A new song featuring Jory Tindall on saxophone, Michael Van Bebber on trumpet, RL Heyer on guitar, and myself on drums, bass, and keys. Watch the full video above and pick up the mp3 from Bandcamp below!
I’ve been a union member off and on the past few years while working the union gigs this town has to offer. After giving thought to the challenges involved with being a musician in 2018 Seattle, I’ve decided to make my membership permanent. Here’s why:
Musicians create one of the most in-demand products on Earth. We’re surrounded by music constantly. It’s in all of our media, playing in all of our public spaces, and enjoyed almost universally. Every single person I know owns and listens to music. It’s as ubiquitous and beloved as coffee and, like any product of value, requires skill and effort to be made. And musicians produce the supply.
In past decades, the costs of production and distribution were so incredibly high that musicians were in genuine need of partners. Record labels provided the capital for production, promotion, and distribution and, in return, demanded ownership of the product and the lion’s share of profits. Short of already having massive sums of money, musicians had no choice but to acquiesce.
Fast forward to today. Production, promotion, and distribution come at a fraction of the cost, within the grasp of the average group of working musicians. But for some reason we still rely on partners who, with mixed intentions, demand unfavorable terms. Employees of Spotify and the like compile massive libraries of our collective work, pay out fractions of pennies for its use, and enjoy six-figure average salaries. Bars and venues that would otherwise be empty book musicians to draw patrons, cover their own costs first, and pay out what’s left. And because we still believe that we need these partners to be successful, we continue to accept terms no sane business person with an in-demand product ever would. We have almost no leverage when we should have almost all of it. Continue reading Join the Musician’s Union→
I’ll preface this by saying that the majority of club owners I deal with are good people. They love and believe in live music and have handed over their lives to the punishing task of owning and operating a small business. There are definitely snakes out there, but generally they’re hard-working people who took huge risks operating in an industry with a shrinking audience and growing costs. But when a business operates at a loss somebody has to be the loser. Guess who?!
Most venues that offer door deals or low guarantees have no built-in crowd, meaning the only reason people walk through the door is to see a band. But when the end of the night comes and there isn’t enough money to compensate everyone, the bands are last in the bread line. The staff gets paid, the food/alcohol vendors get paid, the utilities get paid, the taxes get paid, the bank gets paid, and the owner of the building gets paid. This is a common refrain and isn’t surprising to anyone, and I’m not arguing that these people don’t deserve to be paid for their work. But the thing that often gets missed is that, when you commit your time to one of these businesses without a reasonable guarantee, the fruits of your creative output are being used to pay other people, including the generally wealthy people who own the building and loaned the business money. But for the music you create and perform, the money to pay all that overhead wouldn’t flow into the business in the first place (The same could be said about Spotify and other streaming/radio platforms by the way). Given that banks and commercial real estate owners are profiting from your work, you should think hard about whether or not you’re getting something meaningful out of the arrangement. Continue reading Low-Paying Gigs: Think About Where the Money Goes→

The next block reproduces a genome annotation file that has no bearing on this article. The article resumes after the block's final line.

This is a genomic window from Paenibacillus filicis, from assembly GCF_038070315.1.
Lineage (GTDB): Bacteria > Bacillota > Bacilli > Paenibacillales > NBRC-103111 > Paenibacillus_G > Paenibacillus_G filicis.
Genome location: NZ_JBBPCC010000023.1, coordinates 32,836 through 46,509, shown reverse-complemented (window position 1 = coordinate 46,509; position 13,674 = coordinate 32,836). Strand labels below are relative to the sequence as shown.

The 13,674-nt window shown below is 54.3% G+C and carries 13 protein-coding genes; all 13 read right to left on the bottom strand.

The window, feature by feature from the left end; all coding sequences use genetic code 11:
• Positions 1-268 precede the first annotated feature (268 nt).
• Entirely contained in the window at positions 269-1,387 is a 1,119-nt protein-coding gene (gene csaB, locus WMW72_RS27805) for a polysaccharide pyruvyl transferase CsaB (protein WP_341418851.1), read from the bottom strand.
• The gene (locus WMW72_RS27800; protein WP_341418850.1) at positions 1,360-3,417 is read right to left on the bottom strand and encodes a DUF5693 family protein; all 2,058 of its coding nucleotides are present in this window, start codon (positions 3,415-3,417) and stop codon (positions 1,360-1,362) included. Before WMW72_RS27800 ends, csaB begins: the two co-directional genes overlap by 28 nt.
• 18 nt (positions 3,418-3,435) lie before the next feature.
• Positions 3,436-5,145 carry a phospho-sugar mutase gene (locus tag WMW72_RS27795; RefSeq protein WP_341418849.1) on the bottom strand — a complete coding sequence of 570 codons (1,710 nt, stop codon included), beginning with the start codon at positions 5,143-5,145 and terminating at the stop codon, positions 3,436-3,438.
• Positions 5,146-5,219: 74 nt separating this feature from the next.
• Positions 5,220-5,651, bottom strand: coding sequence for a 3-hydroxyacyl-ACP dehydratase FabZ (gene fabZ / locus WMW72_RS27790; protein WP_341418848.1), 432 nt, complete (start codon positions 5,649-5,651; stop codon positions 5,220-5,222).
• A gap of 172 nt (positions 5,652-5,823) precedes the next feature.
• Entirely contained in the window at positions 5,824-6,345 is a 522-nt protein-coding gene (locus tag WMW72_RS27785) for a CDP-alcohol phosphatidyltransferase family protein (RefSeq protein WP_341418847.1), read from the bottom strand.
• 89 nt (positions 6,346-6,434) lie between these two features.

On Friday I joined Jessica Lurie and Arne Livingston in opening for and sitting in with Victor Wooten, Dennis Chambers, and Bob Franceschini, musicians I’ve been listening to and admiring for half of my life. Here’s what happened and what I learned:
They walked in and sat down to watch just as we started going over tunes at soundcheck. I was nervous to the point of almost shaking but thankfully my body took over and made the music happen. Living Daylights’ repertoire is full of twists and turns and, this being my first time playing their music, I’m glad I studied and had a strong foundation of practice to fall back on. Preparation and time on your instrument always pays off. I give full credit to mega-bassist Damian Erskine for being a shining example of how a pro gets ready for the stage. He plays through the music on his own, marks up charts so they’re extra readable, and makes his own charts when necessary. Whenever I’m prepping for a gig, I always ask myself “What would Damian do?”
After soundcheck I escaped to the green room to pull myself together. When I came out 10 minutes later Dennis was walking back and met me in the hallway. He smiled big, threw his hands in the air, and said he was looking for me to ask about sitting in. I was stunned and the nerves came rushing back, but he was so kind and funny and personable that within minutes I was fully relaxed, hanging and shooting the breeze with one of my idols. By the time we took the stage an hour later I was completely comfortable and just happy to be playing, free from fear of being judged by the incredible musicians I looked up to, and that’s the key. My nerves were an extension of an irrational fear, and getting comfortable with the source of that fear allowed me to get out of my head and enjoy myself. Our set went great. Continue reading Lessons Learned→